Avera Health unveils $245 million expansion plan in Sioux Falls

March 28, 2024

McKenzie Huber (SD Searchlight)

SIOUX FALLS, S.D.–Avera Health plans to expand two of its Sioux Falls campuses at a cost about $245 million.

It’ll be the largest expansion of hospital patient care space in Sioux Falls history at 350,000 square feet, according to the health care system.

The planned six-story and three-story buildings are meant to expand capacity and access for two specialties in South Dakota: digestive health services and pregnancy and labor services.

Avera spokesman Cale Feller told South Dakota Searchlight that the health care system “often has very full facilities.” The system serves about 42,000 inpatients each year, with another 1.1 million served outside of its hospital settings. The Avera McKennan hospital in Sioux Falls serves patients within a 300-mile radius of the city.

The building projects will ease strain and demand on the Avera system, which includes 300 locations throughout South Dakota, Minnesota, Iowa, Nebraska and North Dakota, Avera President and CEO Jim Dover said in a press release.

The projects, he said, are “foundational to the quality of care we’re able to deliver as an interconnected system.”

“Years of planning and research have gone into evidence-based care for the population we serve, and I’m confident this project will benefit patients for generations to come,” he said.

South Dakota’s preterm birth rate has risen in the past decade, from 7.9% of live births in 2011 to 9.4% in 2020. According to the South Dakota Department of Health Pregnancy Risk Assessment Monitoring System 2021 report — the latest available — 10.1% of mothers surveyed had a preterm birth, which increases the risk of sudden infant death syndrome and long-term health issues.

Over 25% of infants had to stay at the hospital for more than two days, according to the survey. And the percentage of women reporting gestational diabetes during pregnancy was 14.9%.

The six-story building will add 158 beds for women’s and children’s hospital services at Avera’s McKennan Hospital campus in Sioux Falls, create a new front entrance for the hospital and expand some existing facilities, according to the news release. The tower will be dedicated to labor and delivery, postpartum care, newborn nursery, neonatal intensive care unit, pediatric hospital care and pediatric intensive care.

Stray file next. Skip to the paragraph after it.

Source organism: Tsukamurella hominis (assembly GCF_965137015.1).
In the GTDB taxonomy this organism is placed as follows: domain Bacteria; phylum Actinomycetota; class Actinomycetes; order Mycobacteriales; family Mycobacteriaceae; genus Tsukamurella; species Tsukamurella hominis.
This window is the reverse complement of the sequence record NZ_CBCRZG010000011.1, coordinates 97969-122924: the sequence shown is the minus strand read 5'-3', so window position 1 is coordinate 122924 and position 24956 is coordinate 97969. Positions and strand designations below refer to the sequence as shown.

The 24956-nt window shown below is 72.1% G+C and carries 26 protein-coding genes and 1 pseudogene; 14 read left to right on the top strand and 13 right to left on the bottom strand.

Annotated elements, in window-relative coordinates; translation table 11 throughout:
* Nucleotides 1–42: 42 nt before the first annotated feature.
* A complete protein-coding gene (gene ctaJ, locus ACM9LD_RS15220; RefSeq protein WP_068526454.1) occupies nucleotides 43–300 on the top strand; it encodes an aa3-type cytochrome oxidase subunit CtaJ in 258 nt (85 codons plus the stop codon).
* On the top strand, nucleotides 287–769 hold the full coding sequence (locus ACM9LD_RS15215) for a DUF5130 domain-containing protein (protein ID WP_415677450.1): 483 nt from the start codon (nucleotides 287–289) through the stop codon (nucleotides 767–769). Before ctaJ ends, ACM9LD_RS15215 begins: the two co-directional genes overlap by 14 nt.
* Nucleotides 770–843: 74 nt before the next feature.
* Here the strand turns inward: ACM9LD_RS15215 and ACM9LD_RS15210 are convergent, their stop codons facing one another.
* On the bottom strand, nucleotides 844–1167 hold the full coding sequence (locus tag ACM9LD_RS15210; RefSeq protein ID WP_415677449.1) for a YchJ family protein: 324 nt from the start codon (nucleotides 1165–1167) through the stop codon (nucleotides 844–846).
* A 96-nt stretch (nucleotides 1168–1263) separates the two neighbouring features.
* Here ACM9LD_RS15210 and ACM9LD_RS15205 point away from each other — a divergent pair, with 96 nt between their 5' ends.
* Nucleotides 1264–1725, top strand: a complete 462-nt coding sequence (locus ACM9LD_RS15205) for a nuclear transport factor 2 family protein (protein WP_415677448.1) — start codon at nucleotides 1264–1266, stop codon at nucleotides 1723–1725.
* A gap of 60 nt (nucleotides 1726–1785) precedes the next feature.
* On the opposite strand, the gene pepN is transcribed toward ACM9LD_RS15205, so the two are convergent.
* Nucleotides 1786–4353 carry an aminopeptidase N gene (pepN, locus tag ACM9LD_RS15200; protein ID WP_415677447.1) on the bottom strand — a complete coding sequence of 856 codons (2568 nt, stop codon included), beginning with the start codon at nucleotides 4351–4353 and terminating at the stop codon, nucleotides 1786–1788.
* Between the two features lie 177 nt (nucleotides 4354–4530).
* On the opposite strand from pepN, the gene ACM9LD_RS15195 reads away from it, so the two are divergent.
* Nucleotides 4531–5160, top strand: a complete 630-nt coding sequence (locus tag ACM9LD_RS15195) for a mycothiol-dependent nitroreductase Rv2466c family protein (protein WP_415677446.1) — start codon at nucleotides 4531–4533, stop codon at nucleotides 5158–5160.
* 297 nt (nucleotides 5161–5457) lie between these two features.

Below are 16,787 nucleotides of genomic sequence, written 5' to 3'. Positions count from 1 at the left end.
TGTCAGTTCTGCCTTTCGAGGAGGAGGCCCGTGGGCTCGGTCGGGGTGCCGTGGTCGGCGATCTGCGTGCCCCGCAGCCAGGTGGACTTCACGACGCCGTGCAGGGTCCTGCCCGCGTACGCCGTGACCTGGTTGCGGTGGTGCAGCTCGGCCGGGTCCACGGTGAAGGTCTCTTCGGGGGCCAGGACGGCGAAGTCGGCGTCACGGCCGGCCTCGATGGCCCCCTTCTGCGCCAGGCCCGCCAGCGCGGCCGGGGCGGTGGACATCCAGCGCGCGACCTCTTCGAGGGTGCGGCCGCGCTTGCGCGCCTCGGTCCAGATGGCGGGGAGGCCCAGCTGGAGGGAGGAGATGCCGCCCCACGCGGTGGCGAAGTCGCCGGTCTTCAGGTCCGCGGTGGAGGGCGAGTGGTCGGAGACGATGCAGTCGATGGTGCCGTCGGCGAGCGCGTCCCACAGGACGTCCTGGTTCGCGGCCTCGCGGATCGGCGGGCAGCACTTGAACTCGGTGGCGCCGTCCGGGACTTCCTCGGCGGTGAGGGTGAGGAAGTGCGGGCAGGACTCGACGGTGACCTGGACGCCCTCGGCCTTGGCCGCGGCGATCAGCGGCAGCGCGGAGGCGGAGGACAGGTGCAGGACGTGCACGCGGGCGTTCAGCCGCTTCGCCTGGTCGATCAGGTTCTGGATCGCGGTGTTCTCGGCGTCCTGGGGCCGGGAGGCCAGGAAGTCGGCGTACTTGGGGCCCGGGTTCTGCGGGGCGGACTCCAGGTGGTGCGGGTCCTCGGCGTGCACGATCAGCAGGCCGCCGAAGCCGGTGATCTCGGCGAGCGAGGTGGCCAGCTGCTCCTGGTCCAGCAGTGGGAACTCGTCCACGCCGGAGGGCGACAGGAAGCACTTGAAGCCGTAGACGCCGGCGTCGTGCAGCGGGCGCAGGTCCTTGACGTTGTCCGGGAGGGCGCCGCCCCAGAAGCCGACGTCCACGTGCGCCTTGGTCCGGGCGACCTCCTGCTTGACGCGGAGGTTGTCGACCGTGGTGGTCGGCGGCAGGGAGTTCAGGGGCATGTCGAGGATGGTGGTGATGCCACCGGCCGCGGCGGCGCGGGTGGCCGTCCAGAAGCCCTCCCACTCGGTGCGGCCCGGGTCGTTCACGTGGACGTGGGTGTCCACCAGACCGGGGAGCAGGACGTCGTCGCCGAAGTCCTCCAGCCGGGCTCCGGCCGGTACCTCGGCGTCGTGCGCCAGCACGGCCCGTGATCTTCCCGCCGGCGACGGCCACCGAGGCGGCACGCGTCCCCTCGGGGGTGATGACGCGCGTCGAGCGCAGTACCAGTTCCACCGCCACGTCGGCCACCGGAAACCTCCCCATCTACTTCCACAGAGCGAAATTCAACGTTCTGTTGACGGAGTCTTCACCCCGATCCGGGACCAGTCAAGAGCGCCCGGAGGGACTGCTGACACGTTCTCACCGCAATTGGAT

Many counties – especially in western South Dakota – are considered maternal health care deserts, meaning there isn’t a hospital or birth center offering obstetric care in the county. Native American South Dakotans are most likely to live in such areas. According to South Dakota Public Broadcasting (SDPB), Avera researchers are looking to understand barriers to Native American maternal health.

The Avera Research Institute was awarded federal grant funding of up to $58 million over seven years to conduct such research.

From 2012 to 2021, American Indians made up 20% of all live births, but 44% of all pregnancy-associated deaths.

“It’s crisis levels,” Amy Elliot, chief research officer at Avera McKennon, told SDPB. “With the lack of obstetrics providers especially on the western side of the state. How do we find solutions, not just for recruiting more people, but also do we have to think a little bit different about how we deliver care?”

Feller said the health care system has multiple initiatives to support rural health care, including telemedicine neonatal intensive care; obstetricians and gynecologists placed in regional centers such as Mitchell, Aberdeen and Pierre to reduce travel time for births; and remote monitoring and training for rural center sonographers to reduce travel for high-risk pregnancy patients.

Digestive health services, or gastroenterology, covers everything involving the digestive tract, including gallbladder disease and pancreatic and colon cancer.

Pancreatic cancer diagnoses are on the rise in South Dakota — increasing from 2.2 cases per 100,000 people in 2002 to 13.2 in 2020, according to the National Cancer Institute — along with liver cancer (3.5 to 7.2 for the same timeframe). Stomach and colon cancers diagnoses are trending downward.

But with the 2021 federal recommendation to start colon cancer screenings five years sooner to age 45, the specialty has become “busy,” Feller said.

“Colonoscopy is a crucial preventive measure against colorectal cancer, which is the third most common cancer diagnosed in both men and women in the United States and the second leading cause of cancer-related deaths in both women and men,” Feller added.

The three-story building project will expand digestive health services on the Louise Health Campus, where there is a growing need for capacity and access.

Gastroenterology services are currently located in the Avera Specialty Hospital and its attached medical building. The space vacated within the Avera Specialty Hospital by digestive health services will be used for orthopedic services.

The projects are expected to break ground this summer and be completed in 2026 for the Louise project and 2027 for the main hospital campus project.

The health care system also plans to renovate other Sioux Falls locations. The South Dakota Health and Educational Facilities Authority will consider a plan to finance up to $465 million in bonds to Avera Health for the projects and refinance projects at its meeting on Thursday.

Avera plans to move its hospital oncology unit to the fifth floor of the Prairie Center on the main campus. The move is a “domino effect” of the two major projects, Feller said.

Avera will also build out its clinic space at the southeastern Sioux Falls Dawley Farm location to accommodate specialty providers at the clinic, and it plans to create a new 18-bed unit for patients at Avera St. Luke’s Hospital in Aberdeen.